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Study Resources :: Text Commentaries :: Don Stewart :: The Attributes of God That Belong to Him Alone

Don Stewart :: What Does the Greek Word Kurios (Lord) Mean?

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What Does the Greek Word Kurios (Lord) Mean?

The Attributes of God That Belong to Him Alone – Question 24

When referring to the true God, the New Testament sometimes uses the Greek word kurios translated as “Lord.” It is important that we have a correct understanding of the word because it is often misunderstood.

1. It Does Not Always Refer to God

The thought behind the word kurios is supremacy and authority. Kurios is used a number of different ways in the New Testament; it does not always refer to the true God.

2. The Word Can Mean “Sir”

Sometimes the word is merely a polite title meaning, “Sir.” In these instances it has nothing to do with God or deity.

For example, when the religious leaders addressed Pontius Pilate they used the word kurios. We read the following.

“Sir [kurios], we remember what that impostor said while he was still alive, ‘After three days I will rise again.’” (Matthew 27:63 NRSV)

In this instance, kurios is a simple title. Pontius Pilate was not being addressed as deity!

3. It Also Means “Master,” or “Owner.”

In some contexts it has the idea of a title such as, “Master,” or “Owner.” Jesus used it in this manner. He said.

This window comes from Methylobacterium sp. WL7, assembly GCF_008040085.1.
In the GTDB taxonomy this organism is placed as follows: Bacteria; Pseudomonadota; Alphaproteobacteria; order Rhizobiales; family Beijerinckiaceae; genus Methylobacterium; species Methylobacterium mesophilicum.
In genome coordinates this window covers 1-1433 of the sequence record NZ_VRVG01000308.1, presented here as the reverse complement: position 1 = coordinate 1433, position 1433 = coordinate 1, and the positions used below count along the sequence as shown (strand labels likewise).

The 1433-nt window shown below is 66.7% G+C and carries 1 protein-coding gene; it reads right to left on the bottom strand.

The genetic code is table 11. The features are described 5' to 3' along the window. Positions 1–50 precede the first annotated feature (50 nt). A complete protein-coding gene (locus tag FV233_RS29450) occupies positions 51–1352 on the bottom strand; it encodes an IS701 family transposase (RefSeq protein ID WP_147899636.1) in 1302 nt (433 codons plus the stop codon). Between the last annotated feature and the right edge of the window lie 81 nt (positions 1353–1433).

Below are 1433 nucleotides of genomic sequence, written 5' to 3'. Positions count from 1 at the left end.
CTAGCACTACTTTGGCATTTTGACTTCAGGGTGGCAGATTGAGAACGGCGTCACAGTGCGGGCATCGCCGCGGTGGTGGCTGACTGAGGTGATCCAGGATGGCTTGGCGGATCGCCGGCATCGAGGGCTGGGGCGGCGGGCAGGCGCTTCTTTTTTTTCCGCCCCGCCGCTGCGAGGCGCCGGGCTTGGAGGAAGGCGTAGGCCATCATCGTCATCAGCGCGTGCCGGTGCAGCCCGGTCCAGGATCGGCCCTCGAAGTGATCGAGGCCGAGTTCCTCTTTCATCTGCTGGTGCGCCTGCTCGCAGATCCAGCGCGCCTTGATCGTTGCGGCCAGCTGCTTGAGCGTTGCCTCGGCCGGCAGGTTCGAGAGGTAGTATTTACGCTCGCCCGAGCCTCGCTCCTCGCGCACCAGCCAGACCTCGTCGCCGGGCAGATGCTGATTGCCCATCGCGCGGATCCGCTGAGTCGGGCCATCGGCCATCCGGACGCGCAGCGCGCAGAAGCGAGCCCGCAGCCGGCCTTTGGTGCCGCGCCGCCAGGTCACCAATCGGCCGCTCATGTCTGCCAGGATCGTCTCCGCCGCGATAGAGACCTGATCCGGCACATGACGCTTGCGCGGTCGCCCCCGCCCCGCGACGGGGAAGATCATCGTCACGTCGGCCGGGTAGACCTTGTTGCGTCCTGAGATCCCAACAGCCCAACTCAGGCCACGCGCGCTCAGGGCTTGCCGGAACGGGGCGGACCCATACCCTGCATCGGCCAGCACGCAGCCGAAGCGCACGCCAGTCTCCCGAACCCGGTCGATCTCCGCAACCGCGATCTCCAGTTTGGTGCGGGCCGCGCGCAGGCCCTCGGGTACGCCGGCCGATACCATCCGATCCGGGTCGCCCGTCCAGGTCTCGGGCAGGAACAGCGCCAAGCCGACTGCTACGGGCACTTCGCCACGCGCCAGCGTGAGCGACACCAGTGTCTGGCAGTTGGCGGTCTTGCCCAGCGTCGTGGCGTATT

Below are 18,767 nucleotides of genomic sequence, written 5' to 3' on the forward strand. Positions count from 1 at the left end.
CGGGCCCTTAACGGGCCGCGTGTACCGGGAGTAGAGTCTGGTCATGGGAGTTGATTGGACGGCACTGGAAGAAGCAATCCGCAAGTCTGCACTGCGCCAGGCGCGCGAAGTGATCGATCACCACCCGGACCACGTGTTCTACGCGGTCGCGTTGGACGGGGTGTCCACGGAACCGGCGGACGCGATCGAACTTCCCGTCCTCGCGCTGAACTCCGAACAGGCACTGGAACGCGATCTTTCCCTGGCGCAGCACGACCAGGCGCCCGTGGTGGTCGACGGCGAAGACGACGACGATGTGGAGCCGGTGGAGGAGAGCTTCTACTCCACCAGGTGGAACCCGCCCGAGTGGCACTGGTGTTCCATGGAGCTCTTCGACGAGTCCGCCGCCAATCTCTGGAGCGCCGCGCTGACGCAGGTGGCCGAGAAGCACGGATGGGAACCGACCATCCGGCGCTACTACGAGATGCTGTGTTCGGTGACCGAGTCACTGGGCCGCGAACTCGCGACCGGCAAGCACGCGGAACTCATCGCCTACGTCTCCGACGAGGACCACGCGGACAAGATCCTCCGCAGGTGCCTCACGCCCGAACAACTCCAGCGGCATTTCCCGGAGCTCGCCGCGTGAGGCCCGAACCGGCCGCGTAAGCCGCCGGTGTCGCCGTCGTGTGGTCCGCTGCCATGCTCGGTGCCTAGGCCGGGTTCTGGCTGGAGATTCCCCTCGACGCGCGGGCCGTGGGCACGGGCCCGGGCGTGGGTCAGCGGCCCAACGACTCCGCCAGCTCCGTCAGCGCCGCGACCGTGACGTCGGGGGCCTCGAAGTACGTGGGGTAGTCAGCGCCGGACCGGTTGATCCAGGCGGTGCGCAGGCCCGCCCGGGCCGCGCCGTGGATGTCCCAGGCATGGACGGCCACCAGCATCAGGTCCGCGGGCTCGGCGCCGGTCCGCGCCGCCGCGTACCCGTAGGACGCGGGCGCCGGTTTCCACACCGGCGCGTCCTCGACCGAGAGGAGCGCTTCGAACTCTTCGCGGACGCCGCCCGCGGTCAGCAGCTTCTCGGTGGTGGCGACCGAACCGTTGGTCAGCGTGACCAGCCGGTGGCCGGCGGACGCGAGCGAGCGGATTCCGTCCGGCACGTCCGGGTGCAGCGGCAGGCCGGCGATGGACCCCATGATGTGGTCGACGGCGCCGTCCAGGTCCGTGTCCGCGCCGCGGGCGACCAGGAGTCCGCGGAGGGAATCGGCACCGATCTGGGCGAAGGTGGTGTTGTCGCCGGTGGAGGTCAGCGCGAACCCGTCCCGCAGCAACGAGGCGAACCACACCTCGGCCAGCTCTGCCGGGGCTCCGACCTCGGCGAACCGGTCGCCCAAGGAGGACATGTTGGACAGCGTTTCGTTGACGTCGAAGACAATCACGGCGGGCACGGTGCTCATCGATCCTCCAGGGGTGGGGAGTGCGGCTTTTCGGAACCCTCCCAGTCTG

“A disciple is not above his teacher, nor a slave above his master [kurios].” (Matthew 10:24 NASB)

This is another instance where kurios refers to a human, not someone divine.

4. Kurios Can Refer to Husbands

Even husbands are called by the word kurios. Peter wrote that Sarah the wife of Abraham, called him “master” or “lord.”

For instance, Sarah obeyed her husband, Abraham, when she called him her master [kurios]... (1 Peter 3:6a NLT)

Obviously this does not mean Sarah worshipped Abraham. This use of kurios has the meaning of master, or leader in this context.

5. The Word Was Used of Idols

Paul uses the plural of kurios to refer to non-existent idols. He wrote the following to the Corinthians.

Indeed, even though there may be so-called gods in heaven or on earth—as in fact there are many gods and many lords [kurios]... (1 Corinthians 8:5 NRSV)

This is the plural form of kurios. Here Paul is writing about so-called deities which have no substance, which do not exist. They were called “lords.”

6. It Can Also Mean the LORD (Yahweh or Jehovah)

There are many times, however, that kurios is equivalent to the divine name Yahweh, or Jehovah. For example, we read in the Book of Acts.

But Paul chose Silas and set out, the believers commending him to the grace of the Lord [kurios] Acts 15:40 RSV).

This is one of the key uses of the term kurios. It is used for the divine name Yahweh or Jehovah.

7. Jesus Is Addressed as Both Human and Divine

We find Jesus being addressed by both the human and divine usages of this Greek word kurios. The polite form of kurios meaning, “Sir,” is used.

In John’s gospel Jesus met a woman at a well in Samaria. She addressed Him as kurios (sir). We read,

The woman said to him, “Sir [kurios], you have nothing to draw with, and the well is deep; where do you get that living water?” (John 4:11 RSV)

At this particular time, she was unaware of the identity of Jesus; she did not know that He was the Messiah, the Lord.